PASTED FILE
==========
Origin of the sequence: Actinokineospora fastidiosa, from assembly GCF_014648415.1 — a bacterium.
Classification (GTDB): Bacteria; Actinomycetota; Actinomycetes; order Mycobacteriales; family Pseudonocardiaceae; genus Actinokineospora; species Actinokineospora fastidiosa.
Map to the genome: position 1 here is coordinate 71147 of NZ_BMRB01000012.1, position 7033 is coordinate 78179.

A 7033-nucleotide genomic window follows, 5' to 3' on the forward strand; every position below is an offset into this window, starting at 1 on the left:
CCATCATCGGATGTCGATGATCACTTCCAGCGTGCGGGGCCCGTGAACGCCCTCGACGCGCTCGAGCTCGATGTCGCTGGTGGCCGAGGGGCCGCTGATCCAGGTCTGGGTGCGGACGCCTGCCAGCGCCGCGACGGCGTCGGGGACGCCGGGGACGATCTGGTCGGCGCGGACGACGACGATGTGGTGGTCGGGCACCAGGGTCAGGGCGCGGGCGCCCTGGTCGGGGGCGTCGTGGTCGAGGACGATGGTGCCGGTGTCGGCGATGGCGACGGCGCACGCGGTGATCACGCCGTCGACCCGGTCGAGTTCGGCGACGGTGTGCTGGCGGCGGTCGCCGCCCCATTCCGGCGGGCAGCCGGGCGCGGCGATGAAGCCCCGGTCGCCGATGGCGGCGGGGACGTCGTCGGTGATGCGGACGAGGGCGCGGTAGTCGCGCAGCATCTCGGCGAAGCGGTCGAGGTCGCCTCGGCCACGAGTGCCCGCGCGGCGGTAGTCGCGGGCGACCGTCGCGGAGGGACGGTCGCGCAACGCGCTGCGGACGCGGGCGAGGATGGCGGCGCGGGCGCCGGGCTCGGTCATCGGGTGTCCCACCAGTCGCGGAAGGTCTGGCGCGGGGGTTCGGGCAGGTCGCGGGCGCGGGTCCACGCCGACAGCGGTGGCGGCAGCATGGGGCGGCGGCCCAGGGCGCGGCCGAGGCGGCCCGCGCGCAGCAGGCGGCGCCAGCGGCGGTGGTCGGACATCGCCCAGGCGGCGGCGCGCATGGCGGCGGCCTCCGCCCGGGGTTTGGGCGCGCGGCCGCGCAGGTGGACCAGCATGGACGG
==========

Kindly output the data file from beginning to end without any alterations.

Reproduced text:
Origin of the sequence: Actinokineospora fastidiosa, from assembly GCF_014648415.1 — a bacterium.
Classification (GTDB): Bacteria; Actinomycetota; Actinomycetes; order Mycobacteriales; family Pseudonocardiaceae; genus Actinokineospora; species Actinokineospora fastidiosa.
Map to the genome: position 1 here is coordinate 71147 of NZ_BMRB01000012.1, position 7033 is coordinate 78179.

A 7033-nucleotide genomic window follows, 5' to 3' on the forward strand; every position below is an offset into this window, starting at 1 on the left:
CCATCATCGGATGTCGATGATCACTTCCAGCGTGCGGGGCCCGTGAACGCCCTCGACGCGCTCGAGCTCGATGTCGCTGGTGGCCGAGGGGCCGCTGATCCAGGTCTGGGTGCGGACGCCTGCCAGCGCCGCGACGGCGTCGGGGACGCCGGGGACGATCTGGTCGGCGCGGACGACGACGATGTGGTGGTCGGGCACCAGGGTCAGGGCGCGGGCGCCCTGGTCGGGGGCGTCGTGGTCGAGGACGATGGTGCCGGTGTCGGCGATGGCGACGGCGCACGCGGTGATCACGCCGTCGACCCGGTCGAGTTCGGCGACGGTGTGCTGGCGGCGGTCGCCGCCCCATTCCGGCGGGCAGCCGGGCGCGGCGATGAAGCCCCGGTCGCCGATGGCGGCGGGGACGTCGTCGGTGATGCGGACGAGGGCGCGGTAGTCGCGCAGCATCTCGGCGAAGCGGTCGAGGTCGCCTCGGCCACGAGTGCCCGCGCGGCGGTAGTCGCGGGCGACCGTCGCGGAGGGACGGTCGCGCAACGCGCTGCGGACGCGGGCGAGGATGGCGGCGCGGGCGCCGGGCTCGGTCATCGGGTGTCCCACCAGTCGCGGAAGGTCTGGCGCGGGGGTTCGGGCAGGTCGCGGGCGCGGGTCCACGCCGACAGCGGTGGCGGCAGCATGGGGCGGCGGCCCAGGGCGCGGCCGAGGCGGCCCGCGCGCAGCAGGCGGCGCCAGCGGCGGTGGTCGGACATCGCCCAGGCGGCGGCGCGCATGGCGGCGGCCTCCGCCCGGGGTTTGGGCGCGCGGCCGCGCAGGTGGACCAGCATGGACGG